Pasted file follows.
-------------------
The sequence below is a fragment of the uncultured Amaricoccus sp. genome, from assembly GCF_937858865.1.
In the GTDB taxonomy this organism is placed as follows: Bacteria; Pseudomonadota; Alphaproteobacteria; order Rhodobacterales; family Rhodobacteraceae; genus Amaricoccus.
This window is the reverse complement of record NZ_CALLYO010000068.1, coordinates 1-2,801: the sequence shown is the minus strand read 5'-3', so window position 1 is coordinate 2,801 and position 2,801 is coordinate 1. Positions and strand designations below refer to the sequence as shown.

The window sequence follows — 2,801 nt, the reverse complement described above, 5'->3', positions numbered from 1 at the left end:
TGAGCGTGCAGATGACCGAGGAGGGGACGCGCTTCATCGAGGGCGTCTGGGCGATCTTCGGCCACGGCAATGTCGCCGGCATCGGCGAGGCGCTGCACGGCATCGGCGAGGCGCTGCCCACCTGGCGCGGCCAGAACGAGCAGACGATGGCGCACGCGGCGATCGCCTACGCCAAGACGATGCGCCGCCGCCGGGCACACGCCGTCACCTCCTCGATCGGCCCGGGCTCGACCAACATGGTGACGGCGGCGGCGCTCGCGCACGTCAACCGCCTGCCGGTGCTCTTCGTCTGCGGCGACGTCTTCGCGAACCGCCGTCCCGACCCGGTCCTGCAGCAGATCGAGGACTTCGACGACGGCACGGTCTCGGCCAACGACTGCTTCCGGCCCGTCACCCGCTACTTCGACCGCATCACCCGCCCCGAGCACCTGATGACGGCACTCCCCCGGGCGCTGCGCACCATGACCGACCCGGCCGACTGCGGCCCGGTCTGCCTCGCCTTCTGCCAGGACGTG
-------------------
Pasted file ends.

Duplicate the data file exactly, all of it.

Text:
The sequence below is a fragment of the uncultured Amaricoccus sp. genome, from assembly GCF_937858865.1.
In the GTDB taxonomy this organism is placed as follows: Bacteria; Pseudomonadota; Alphaproteobacteria; order Rhodobacterales; family Rhodobacteraceae; genus Amaricoccus.
This window is the reverse complement of record NZ_CALLYO010000068.1, coordinates 1-2,801: the sequence shown is the minus strand read 5'-3', so window position 1 is coordinate 2,801 and position 2,801 is coordinate 1. Positions and strand designations below refer to the sequence as shown.

The window sequence follows — 2,801 nt, the reverse complement described above, 5'->3', positions numbered from 1 at the left end:
TGAGCGTGCAGATGACCGAGGAGGGGACGCGCTTCATCGAGGGCGTCTGGGCGATCTTCGGCCACGGCAATGTCGCCGGCATCGGCGAGGCGCTGCACGGCATCGGCGAGGCGCTGCCCACCTGGCGCGGCCAGAACGAGCAGACGATGGCGCACGCGGCGATCGCCTACGCCAAGACGATGCGCCGCCGCCGGGCACACGCCGTCACCTCCTCGATCGGCCCGGGCTCGACCAACATGGTGACGGCGGCGGCGCTCGCGCACGTCAACCGCCTGCCGGTGCTCTTCGTCTGCGGCGACGTCTTCGCGAACCGCCGTCCCGACCCGGTCCTGCAGCAGATCGAGGACTTCGACGACGGCACGGTCTCGGCCAACGACTGCTTCCGGCCCGTCACCCGCTACTTCGACCGCATCACCCGCCCCGAGCACCTGATGACGGCACTCCCCCGGGCGCTGCGCACCATGACCGACCCGGCCGACTGCGGCCCGGTCTGCCTCGCCTTCTGCCAGGACGTG